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Femnet calls for disclosure of factories making branded products in Hugo Boss’ supply chain, co. responds

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Company response
7 June 2017

Hugo Boss response

Author: Hugo Boss

[This is an unofficial translation from the Business & Human Rights Resource Centre. You can find the original version here.]

HUGO BOSS is increasingly committed to ensuring transparency in its supply chain. At the beginning of this year, we published our production countries and the number of producers on the company’s website. A list of our finished goods suppliers was recently added to this information. We thereby also meet the demands of the Transparency Pledge campaign (amongst others the Clean Clothes Campaign, the Industrial Union Global Union, the International Trade Union Confederation (ITUC)). The current list already covers 93% of our finished goods suppliers. The goal is to complete the remaining 7% over the course of this year. To this end, we have already launched a relevant exchange. Moreover, HUGO BOSS has also set up a roadmap that is expected to lead to complete supply chain transparency by 2019. In order to work together to improve standards worldwide, including in countries such as India, last year HUGO BOSS also decided to join an on-the-ground project led by the Partnership for Sustainable Textiles. This will commence in mid-June. In addition, the company has entered into various alliances to continue to work with other companies to improve standards. The dialogue with Dr. Burckhardt and other NGOs, as part of our international stakeholder day, is also an important part of our engagement. Likewise, a constructive exchange with Dr. Burckhardt took place within the framework of the Annual General Meeting.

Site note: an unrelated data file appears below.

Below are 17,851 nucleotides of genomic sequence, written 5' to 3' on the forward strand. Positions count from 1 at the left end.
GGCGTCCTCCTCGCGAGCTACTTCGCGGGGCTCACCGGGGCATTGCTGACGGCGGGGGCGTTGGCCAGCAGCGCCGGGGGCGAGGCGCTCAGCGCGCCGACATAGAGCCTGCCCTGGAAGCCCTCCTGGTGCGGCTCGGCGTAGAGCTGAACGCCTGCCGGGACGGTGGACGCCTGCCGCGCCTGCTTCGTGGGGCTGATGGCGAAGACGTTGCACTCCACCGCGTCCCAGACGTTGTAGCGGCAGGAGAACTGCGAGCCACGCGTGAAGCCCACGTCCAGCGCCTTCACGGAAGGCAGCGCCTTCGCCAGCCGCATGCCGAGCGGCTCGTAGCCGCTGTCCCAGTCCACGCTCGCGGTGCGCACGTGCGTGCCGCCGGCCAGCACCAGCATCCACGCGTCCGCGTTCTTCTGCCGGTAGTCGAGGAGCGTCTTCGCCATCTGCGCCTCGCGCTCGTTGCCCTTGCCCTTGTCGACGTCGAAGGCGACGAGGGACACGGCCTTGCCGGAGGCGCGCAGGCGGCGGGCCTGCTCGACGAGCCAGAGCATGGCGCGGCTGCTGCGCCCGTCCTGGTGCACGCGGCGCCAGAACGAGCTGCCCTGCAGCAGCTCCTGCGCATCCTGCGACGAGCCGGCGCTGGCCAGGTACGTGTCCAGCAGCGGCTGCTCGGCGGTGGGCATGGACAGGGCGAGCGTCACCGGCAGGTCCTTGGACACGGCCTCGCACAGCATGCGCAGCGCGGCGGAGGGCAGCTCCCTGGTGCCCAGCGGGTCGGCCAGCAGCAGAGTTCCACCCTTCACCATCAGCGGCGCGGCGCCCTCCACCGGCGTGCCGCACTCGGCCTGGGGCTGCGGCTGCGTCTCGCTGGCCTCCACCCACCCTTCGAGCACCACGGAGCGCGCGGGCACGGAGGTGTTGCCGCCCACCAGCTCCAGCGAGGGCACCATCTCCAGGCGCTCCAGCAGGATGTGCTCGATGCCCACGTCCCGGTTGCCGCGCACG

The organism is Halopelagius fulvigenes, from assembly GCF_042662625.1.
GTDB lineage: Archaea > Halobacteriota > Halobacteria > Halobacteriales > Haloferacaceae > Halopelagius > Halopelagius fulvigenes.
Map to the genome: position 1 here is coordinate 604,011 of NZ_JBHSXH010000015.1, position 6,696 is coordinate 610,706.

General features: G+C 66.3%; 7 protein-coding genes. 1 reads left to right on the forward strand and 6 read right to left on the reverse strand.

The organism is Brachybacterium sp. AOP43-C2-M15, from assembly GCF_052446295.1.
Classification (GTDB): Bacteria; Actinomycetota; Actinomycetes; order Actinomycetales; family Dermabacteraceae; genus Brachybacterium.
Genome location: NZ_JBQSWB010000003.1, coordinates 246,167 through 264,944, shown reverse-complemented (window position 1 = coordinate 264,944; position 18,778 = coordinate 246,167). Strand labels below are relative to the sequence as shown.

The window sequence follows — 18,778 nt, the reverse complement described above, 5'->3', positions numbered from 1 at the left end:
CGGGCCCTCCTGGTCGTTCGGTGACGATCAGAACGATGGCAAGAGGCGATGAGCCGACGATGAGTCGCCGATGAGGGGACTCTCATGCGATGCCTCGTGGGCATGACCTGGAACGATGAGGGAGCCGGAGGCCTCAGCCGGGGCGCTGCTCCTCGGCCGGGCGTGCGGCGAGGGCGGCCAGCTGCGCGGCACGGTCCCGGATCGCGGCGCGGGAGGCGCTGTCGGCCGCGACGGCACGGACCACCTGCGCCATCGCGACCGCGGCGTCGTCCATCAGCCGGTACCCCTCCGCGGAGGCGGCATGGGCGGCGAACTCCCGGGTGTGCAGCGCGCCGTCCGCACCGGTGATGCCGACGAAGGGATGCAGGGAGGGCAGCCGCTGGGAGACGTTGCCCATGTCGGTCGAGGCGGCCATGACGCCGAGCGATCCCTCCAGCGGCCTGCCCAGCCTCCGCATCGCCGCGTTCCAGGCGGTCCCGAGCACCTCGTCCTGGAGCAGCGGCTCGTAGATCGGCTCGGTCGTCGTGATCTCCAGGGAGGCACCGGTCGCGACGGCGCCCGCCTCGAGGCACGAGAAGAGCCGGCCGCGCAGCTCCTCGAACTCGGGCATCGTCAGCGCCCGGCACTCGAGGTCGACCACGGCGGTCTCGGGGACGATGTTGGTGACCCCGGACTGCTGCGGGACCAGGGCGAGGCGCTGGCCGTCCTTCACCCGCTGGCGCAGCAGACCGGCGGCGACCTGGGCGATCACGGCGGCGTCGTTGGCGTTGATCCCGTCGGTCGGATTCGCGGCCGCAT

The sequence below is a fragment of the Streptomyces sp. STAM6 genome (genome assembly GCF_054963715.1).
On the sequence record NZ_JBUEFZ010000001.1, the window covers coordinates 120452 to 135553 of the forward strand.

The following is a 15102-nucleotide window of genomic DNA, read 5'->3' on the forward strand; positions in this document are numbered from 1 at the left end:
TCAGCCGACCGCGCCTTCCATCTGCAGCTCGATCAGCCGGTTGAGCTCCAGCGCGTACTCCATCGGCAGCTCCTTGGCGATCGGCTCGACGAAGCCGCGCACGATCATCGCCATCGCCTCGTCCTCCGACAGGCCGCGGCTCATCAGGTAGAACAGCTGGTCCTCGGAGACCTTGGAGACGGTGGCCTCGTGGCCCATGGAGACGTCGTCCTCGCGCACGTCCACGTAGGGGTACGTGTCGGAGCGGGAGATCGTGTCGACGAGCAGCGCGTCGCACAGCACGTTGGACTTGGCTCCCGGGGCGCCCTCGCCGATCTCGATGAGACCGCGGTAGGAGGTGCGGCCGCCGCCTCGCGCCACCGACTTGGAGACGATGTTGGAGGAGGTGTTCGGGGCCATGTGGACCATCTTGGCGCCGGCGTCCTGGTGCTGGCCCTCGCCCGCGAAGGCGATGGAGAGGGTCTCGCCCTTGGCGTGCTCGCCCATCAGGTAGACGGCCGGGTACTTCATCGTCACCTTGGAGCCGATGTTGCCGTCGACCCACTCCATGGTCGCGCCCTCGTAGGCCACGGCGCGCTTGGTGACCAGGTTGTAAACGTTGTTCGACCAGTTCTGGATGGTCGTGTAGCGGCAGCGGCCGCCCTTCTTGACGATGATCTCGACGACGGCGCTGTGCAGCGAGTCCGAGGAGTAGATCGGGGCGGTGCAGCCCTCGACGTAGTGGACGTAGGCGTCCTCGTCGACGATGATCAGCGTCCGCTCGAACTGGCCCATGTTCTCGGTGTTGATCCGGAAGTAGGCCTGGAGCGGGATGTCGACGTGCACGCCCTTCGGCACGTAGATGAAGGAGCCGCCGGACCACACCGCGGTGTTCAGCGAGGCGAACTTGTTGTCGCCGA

19 May 2017

Femnet calls for greater transparency ahead of Hugo Boss' Annual General Meeting on 23 May

Author: Femnet

Hugo Boss’ annual general meeting will take place in Stuttgart on Tuesday, 23 May 2017. To be able to speak there, the chairman of the women's rights organization FEMNET, Gisela Burckhardt, bought shares of the fashion group. Next to KiK, Hugo Boss is one of two German companies that still refuse to impose transparency. They have not followed the call of an international coalition of nine human rights organizations and trade unions to publish information on the factories that manufacture their branded products. A total of 72 companies were asked, including six German ones. "Especially high-priced brands such as Hugo Boss should be leading the way in terms of transparency and ensure that their customers receive information about where, by whom and under what conditions their clothing is produced," says Gisela Burckhardt... After all, Hugo Boss joined the German textile alliance and has said it will support the alliance initiative created to abolish the slavery of young girls in South Indian spinning mills. Nevertheless, it is important that Hugo Boss finally commits to transparency. Companies’ lack of transparency made it difficult for the injured as well as the surviving dependents of the more than 1100 victims of the Rana Plaza disaster in Bangladesh to receive adequate compensation. At the time of the disaster, hardly any information was publicly available about the companies that produced their clothes there...

[This is an unoffical translation from the Business & Human Rights Resource Centre. You can find the full version of the original article in German here.]